America suffers from a deep-seated presumption that white people are valued more than others in our society, and that underlying belief ultimately prevents our democracy from functioning as it should, Dr. Eddie Glaude told the crowd gathered at the Emerson/Cutler Majestic Theatre.
“[S]omething has distorted and disfigured our national and individual character, and I call this the ‘value gap,’” Glaude said.
Glaude, chair of the Center for African American Studies and the William S. Tod Professor of Religion and African American Studies at Princeton University, was delivering the keynote address, “A Revolution of Value: A Politics for Our Time,” to open Emerson’s first Teach-In on Race, a day of panels and speakers addressing issues around race and racism on campus and beyond.
President Lee Pelton, in introducing Glaude and explaining the goals of the Teach-In, said it is crucial to confront racism, now more than ever.
“In this curious political season, bigotry and all of its various ugly forms is in full bloom in our country,” Pelton said. “The good news is its visible and in plain sight. The bad news is having bloomed, it will not drop its…petals after November 8.”
The value gap is not about the “loud racists” in white sheets; it’s “baked in” to society, he said.
As an example, Glaude recalled growing up in small-town Mississippi, where his father held a good job with the post office. When he was a boy, the family moved from one side of town to the other, and one day, while playing outside, Glaude was called the n-word for the first time.
But well before that disturbing moment, he was aware that they had moved from the black end of town to the white end, Glaude said, just by looking at the condition of the streets and the sidewalks and the buildings.
“Everything in our built environment suggested we were valued less,” he said of the black neighborhood.
America tells itself stories of redemption, Glaude said—we abolished slavery, we gave women the vote, we put an end to child labor—but every bit of “progress” is met with the “value gap assert[ing] itself.”
The Civil War and Reconstruction was followed by the Jim Crow South. The Civil Rights Movement is responded to with calls for law and order.
“Think about the election of Barack Obama,” Glaude said. “We get the vitriol of the Tea Party and a wholesale attack of voting rights. In each of these movements, there’s advancement, progress is made, but what is constant is the belief that white people matter more than others…It limits our idea of justice.”
The value gap is “in the soil,” Glaude said, perpetuated out of habit. This allows us to denounce racism and call ourselves a democracy, and at the same time, maintain a system of injustice.
He likened it to his own views on global warming. He doesn’t deny climate change; he believes the science. But you wouldn’t know it by looking at how much electricity he uses or how much gas he burns in his car.
“I’m not loud in my voice, but in my behavior, you would think I think the world is O.K.,” he said.
In order to close the value gap, we need to start calling it by name and not dance around the issue to soothe white guilt, he said. We also need to demand more from government and “strategize in the streets, in the ballot box, and in the courtroom,” Glaude said.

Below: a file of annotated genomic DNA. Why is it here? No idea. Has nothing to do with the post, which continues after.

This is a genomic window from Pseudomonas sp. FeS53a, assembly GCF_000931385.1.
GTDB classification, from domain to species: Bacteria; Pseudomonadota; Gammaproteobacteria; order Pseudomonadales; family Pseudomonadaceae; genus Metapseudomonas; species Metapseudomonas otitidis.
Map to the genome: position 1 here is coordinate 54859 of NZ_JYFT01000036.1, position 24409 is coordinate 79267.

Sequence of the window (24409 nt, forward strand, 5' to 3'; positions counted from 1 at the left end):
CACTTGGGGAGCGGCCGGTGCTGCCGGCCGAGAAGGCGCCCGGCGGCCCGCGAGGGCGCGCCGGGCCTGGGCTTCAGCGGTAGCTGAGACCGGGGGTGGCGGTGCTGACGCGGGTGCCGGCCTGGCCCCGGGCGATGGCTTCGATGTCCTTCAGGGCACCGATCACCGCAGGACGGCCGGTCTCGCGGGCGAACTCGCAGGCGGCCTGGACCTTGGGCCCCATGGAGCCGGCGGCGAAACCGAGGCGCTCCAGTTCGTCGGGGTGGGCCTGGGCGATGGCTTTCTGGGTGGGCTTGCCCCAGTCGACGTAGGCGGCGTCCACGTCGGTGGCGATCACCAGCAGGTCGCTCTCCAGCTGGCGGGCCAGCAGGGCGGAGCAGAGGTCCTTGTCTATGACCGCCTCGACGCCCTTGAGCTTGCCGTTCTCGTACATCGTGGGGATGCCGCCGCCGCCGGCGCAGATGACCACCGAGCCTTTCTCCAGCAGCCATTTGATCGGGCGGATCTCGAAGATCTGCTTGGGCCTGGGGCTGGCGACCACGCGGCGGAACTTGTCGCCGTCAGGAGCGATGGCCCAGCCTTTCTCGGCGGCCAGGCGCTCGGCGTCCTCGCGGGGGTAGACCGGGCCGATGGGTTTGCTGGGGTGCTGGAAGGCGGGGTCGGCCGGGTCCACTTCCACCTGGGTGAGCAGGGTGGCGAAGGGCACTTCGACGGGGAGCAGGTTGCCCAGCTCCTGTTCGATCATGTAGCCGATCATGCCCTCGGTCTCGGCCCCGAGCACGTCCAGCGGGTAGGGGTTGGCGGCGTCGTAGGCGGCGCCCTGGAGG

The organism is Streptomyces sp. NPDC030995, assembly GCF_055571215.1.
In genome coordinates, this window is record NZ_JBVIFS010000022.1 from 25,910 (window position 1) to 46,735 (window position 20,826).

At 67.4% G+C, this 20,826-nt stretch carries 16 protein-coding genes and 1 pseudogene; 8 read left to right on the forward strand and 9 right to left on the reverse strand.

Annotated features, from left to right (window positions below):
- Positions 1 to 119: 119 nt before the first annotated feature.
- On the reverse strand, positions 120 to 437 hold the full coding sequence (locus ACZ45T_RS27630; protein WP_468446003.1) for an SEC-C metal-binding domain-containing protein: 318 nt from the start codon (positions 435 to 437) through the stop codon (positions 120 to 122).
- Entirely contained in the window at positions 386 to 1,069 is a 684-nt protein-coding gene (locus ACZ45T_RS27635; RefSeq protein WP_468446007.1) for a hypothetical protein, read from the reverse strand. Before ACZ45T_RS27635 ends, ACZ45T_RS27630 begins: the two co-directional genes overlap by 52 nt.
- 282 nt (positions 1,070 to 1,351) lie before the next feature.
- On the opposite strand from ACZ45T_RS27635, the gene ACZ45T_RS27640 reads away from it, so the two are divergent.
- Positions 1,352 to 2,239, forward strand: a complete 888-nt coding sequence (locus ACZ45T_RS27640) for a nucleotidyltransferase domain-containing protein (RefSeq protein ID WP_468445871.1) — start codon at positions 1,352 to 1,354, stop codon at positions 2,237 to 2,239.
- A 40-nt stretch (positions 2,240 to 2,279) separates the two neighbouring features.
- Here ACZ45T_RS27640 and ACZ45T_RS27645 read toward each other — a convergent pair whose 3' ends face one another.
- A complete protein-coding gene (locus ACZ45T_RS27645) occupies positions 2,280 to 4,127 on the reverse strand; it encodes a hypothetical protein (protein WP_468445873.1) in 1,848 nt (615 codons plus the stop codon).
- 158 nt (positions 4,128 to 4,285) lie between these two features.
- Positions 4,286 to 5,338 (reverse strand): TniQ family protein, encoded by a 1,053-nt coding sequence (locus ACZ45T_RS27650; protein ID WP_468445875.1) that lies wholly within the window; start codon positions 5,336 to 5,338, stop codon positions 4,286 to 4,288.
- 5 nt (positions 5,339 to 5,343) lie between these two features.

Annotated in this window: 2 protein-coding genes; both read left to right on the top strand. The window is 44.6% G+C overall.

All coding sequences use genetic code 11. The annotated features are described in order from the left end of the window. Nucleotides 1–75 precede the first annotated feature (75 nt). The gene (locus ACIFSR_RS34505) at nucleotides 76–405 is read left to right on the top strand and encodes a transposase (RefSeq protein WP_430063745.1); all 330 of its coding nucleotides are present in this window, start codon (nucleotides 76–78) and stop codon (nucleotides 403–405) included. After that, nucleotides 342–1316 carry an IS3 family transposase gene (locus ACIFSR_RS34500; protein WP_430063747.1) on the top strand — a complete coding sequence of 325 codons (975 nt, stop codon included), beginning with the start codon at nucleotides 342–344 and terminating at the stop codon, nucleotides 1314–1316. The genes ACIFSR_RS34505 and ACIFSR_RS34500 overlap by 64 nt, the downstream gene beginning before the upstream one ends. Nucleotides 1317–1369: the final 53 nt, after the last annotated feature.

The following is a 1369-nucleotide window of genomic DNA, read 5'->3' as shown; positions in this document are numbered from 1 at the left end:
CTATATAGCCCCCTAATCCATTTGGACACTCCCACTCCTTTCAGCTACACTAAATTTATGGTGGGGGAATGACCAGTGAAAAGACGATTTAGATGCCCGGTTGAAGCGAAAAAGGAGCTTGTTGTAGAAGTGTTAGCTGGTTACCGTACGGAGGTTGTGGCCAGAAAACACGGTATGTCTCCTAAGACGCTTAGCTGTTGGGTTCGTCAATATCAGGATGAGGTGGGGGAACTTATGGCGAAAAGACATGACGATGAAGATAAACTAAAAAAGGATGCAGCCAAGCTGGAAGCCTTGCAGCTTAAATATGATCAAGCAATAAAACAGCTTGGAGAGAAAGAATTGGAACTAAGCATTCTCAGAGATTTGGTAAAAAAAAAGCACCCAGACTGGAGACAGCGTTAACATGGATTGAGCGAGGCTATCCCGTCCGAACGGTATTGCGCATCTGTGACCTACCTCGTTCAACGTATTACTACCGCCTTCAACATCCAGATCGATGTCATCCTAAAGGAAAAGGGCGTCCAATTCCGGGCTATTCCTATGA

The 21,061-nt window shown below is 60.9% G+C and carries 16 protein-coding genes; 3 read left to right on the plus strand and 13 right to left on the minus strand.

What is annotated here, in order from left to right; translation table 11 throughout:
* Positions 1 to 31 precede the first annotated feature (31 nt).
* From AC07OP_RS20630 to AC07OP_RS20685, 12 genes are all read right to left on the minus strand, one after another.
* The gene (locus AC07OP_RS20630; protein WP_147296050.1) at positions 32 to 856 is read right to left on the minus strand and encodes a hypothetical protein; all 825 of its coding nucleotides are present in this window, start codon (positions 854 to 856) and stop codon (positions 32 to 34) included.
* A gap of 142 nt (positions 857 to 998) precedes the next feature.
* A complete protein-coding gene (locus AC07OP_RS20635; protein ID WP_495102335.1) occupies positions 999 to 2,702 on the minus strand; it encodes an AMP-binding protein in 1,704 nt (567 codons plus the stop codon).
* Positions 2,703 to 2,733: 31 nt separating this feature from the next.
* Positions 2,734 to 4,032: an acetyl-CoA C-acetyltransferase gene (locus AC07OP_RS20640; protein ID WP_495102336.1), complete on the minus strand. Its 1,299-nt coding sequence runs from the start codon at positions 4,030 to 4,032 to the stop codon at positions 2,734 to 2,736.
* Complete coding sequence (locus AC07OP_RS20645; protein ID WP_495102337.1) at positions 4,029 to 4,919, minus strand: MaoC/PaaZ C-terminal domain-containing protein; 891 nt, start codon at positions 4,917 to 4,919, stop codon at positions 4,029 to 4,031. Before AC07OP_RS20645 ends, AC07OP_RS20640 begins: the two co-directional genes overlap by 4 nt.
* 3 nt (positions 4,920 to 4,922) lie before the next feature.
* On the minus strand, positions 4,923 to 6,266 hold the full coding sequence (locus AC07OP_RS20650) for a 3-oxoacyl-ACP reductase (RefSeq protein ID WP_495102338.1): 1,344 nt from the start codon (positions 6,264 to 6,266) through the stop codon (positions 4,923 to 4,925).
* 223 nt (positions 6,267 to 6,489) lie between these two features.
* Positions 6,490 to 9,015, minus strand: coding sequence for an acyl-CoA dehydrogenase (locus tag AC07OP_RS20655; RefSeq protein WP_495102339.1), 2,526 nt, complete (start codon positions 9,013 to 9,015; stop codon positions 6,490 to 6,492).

“If we engage in that fight, we can perhaps become the people democracies require,” he said.
Audience members lined up to ask Glaude questions; some were turned away due to time constraints.
Asked by a student about the fallout from the presidential election, Glaude said whether Donald Trump or Hillary Clinton wins, “we’re going to have to engage in a more robust, radical politics,” in order to function as a true democracy.
“We’re going to see down-ballot activism [at the city and state level],” he predicted. “That’s really going to change the center of gravity of politics.”
An audience member said that between videos of police shooting unarmed black men and the number of supporters Trump has attracted, many white people have been shocked into the reality people of color face. She asked how that sense of surprise could be harnessed to make change.
It starts by “telling better stories of who we are” as a country, Glaude said, by telling the truth about how we got where we are and pointing out the inequalities inherent in our institutions.
A student asked Glaude what we need to do to show young black people more options for success than just being an entertainer or an athlete.
“We have to free ourselves to imagine ourselves on different terms,” Glaude said. “The moment we step outside the script of their expectations of us, that’s the beginning of revolution.”
Arige Shrouf, a graduate student in the Writing, Literature and Publishing Department and a first-year writing instructor, said she really liked what Glaude said about “stepping out of expectations.
“He kept it real, which is something we try to do a lot in our classes,” Shrouf said. She said the panels on Friday touch on a lot of issues her class discusses, and she encouraged her students to attend one or two.
It’s one thing to talk about race in class, Shrouf said. “It’s another thing to attend a panel and see that your peers are interested in a topic and have an equally difficult time broaching this topic, and have an equally difficult time talking about race.”
The Teach-In on Race was sponsored by the offices of the President, Academic Affairs, and Diveristy and Inclusion. Check back for more coverage.